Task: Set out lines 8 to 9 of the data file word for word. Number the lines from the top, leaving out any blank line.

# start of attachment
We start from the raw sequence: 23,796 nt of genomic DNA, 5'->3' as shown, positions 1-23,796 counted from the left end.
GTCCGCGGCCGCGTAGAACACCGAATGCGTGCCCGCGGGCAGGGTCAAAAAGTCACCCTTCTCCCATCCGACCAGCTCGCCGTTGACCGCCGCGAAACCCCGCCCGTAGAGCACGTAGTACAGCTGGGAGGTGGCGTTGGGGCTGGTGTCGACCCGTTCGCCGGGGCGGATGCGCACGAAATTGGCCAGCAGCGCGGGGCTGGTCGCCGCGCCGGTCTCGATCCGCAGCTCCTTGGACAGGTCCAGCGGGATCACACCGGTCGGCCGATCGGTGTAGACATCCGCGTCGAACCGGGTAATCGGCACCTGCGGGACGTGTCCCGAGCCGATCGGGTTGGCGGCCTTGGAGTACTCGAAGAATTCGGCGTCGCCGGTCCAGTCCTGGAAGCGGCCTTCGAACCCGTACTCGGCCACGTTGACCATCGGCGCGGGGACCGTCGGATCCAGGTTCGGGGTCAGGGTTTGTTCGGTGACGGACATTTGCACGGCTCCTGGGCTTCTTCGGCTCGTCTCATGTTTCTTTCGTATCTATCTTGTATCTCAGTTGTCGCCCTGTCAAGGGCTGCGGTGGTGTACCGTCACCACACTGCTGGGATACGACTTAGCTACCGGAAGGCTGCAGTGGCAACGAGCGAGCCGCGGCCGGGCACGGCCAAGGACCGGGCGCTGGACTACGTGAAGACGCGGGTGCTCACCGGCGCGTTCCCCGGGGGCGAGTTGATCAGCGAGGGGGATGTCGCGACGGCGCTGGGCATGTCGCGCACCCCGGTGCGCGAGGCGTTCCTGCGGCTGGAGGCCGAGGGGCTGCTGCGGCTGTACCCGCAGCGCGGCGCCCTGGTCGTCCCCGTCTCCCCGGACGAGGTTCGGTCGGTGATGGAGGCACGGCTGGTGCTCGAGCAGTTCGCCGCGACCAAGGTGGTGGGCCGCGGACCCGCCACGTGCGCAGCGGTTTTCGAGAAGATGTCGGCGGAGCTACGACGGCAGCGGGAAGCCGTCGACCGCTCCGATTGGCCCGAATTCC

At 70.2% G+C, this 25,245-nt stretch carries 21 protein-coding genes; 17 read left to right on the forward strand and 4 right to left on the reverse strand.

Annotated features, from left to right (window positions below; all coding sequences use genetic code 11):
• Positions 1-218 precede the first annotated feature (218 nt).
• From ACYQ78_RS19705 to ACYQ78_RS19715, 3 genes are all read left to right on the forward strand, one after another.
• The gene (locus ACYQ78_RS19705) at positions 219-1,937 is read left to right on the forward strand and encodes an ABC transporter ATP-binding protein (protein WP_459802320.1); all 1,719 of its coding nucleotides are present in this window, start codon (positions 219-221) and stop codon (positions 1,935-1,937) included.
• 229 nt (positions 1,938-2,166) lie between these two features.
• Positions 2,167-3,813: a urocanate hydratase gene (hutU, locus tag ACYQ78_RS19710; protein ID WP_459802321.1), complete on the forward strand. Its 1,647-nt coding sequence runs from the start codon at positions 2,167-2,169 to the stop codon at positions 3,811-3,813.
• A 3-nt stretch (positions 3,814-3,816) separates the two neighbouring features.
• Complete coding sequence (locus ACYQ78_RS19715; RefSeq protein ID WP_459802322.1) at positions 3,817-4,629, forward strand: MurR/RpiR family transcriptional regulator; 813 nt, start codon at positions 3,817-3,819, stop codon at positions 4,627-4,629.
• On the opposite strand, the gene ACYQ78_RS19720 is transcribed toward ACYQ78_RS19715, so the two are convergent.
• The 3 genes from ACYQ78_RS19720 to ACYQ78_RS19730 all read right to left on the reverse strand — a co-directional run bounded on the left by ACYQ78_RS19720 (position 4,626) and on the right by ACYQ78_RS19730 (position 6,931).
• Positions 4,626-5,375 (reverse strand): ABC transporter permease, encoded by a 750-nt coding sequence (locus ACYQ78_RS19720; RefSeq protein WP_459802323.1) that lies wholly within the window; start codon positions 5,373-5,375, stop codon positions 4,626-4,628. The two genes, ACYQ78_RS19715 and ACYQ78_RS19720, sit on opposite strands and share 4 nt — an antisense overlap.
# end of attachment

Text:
• 229 nt (positions 1,938-2,166) lie between these two features.
• Positions 2,167-3,813: a urocanate hydratase gene (hutU, locus tag ACYQ78_RS19710; protein ID WP_459802321.1), complete on the forward strand. Its 1,647-nt coding sequence runs from the start codon at positions 2,167-2,169 to the stop codon at positions 3,811-3,813.